A lot of manufacturing companies use BPM for streamlining their processes. But most of the manufacturing companies deprive a lot of its workforce of computers (mainly factory workers). This manual workforce is a mixed of skilled and semi-skilled laborers who are at different comfort levels of using technology and computers.

It won’t be uncommon to see many manufacturing companies still using kiosks where workers are required key in security codes and passwords. A lot of BPM suites aren’t made to handle such requirements. Large manufacturing companies actually place such feature requests with their vendors and incorporate such really archaic ways of carrying out processes which is almost manual. This defeats the entire point of bringing automation in the system.

How better can this be done? Well, vendors need to bring in BYOD, CYOD & OTP to enable workers to access BPM systems. It eliminates complexity such as email, passwords etc., makes them use technology they are already familiar with & also is quite inclusive in its scope.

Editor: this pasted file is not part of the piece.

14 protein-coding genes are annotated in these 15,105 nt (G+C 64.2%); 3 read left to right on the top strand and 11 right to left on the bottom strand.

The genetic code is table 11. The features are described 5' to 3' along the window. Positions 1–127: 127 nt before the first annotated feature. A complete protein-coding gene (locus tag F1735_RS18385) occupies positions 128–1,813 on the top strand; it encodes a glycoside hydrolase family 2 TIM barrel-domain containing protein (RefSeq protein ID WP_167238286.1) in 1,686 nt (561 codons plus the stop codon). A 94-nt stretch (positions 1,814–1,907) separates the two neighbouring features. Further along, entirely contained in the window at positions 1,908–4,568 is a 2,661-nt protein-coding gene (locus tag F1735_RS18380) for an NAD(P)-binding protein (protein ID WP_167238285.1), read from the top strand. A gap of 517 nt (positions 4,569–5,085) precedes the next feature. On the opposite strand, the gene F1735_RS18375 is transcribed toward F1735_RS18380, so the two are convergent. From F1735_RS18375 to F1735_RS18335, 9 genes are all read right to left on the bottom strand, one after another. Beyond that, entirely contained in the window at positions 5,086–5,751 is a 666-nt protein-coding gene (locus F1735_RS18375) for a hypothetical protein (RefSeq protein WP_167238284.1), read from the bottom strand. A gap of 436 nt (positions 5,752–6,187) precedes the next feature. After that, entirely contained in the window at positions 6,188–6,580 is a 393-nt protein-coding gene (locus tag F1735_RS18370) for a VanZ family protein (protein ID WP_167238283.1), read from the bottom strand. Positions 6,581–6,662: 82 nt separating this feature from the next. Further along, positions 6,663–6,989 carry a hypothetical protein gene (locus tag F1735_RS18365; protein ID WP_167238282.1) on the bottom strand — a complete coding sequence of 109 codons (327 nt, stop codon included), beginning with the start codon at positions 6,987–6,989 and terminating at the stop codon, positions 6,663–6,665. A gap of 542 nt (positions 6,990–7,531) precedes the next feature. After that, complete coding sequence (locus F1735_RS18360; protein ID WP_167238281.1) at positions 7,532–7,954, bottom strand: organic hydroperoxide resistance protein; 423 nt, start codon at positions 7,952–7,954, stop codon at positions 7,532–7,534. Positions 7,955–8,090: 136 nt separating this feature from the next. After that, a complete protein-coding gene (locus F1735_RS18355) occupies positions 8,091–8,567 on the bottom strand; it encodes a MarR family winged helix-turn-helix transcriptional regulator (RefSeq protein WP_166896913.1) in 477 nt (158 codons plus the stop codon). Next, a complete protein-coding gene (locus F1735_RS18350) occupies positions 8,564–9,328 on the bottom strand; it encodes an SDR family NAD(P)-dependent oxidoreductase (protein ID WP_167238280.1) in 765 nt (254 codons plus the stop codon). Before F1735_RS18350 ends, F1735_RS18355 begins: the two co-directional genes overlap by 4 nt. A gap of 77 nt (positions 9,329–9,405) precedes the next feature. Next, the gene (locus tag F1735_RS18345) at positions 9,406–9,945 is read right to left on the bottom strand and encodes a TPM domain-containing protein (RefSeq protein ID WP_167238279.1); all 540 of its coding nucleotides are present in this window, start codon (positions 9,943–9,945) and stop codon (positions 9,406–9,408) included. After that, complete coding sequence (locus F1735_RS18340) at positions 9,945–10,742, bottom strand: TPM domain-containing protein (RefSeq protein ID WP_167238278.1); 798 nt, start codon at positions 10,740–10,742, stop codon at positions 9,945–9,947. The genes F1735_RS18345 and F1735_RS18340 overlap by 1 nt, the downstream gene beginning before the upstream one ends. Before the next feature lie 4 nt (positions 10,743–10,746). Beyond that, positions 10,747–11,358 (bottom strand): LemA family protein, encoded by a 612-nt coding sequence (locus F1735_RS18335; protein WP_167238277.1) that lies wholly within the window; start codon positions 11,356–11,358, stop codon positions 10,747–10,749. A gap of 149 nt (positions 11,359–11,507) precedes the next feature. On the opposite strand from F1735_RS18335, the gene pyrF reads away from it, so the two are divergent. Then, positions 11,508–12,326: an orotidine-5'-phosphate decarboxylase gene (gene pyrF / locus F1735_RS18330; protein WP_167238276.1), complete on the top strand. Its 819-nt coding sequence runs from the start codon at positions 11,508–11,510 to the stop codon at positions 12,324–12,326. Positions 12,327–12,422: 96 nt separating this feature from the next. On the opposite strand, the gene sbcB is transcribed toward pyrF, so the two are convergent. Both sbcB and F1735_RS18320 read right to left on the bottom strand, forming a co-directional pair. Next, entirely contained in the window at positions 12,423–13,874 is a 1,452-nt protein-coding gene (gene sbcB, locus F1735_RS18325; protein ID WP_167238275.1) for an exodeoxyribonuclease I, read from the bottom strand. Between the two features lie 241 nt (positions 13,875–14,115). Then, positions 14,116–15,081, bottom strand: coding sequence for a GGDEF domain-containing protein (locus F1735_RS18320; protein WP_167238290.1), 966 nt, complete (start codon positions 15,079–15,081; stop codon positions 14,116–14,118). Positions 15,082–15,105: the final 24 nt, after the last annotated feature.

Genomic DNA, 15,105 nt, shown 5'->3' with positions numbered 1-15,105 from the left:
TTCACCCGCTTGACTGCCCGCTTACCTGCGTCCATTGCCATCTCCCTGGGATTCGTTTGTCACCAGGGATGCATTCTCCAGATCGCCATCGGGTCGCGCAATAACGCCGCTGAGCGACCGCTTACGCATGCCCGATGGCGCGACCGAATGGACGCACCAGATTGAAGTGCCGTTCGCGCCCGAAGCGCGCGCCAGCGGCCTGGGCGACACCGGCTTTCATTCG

It is also a prevalent practice in some manufacturing companies to use technology like code-scanners and badge-scanners which are used to track completion of different phases in the manufacturing process. While we can’t deny that it hastens the go-to-market process and cuts turnaround time, these objectives have been met a long time before. There needs to evolve smarter ways to manage manufacturing processes. It is about time BPM contributes to some bigger objectives that changes the way the manufacturing industry operates.

Manufacturing technology is making major leaps in bringing about robotic automation. However, BPM implementation is far from anything innovative and doesn’t add any meaningful value to the setup. On top of it, it isn’t inclusive enough at the same level across the organization.

With ample scope to innovate, it is rather surprising to see that innovation around BPM technology has come to an abrupt standstill. While it is essential to have some main functionality in Business Process Management software, it is quite possible to reinvent some basic aspects of the technology itself. It is about time some disruptive innovation happens in BPM for it to save itself from dying once again.


Thank you, for your interest in Has BPM Innovation Hit a Plateau?.
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Contributor: KiSSFLOW Editorial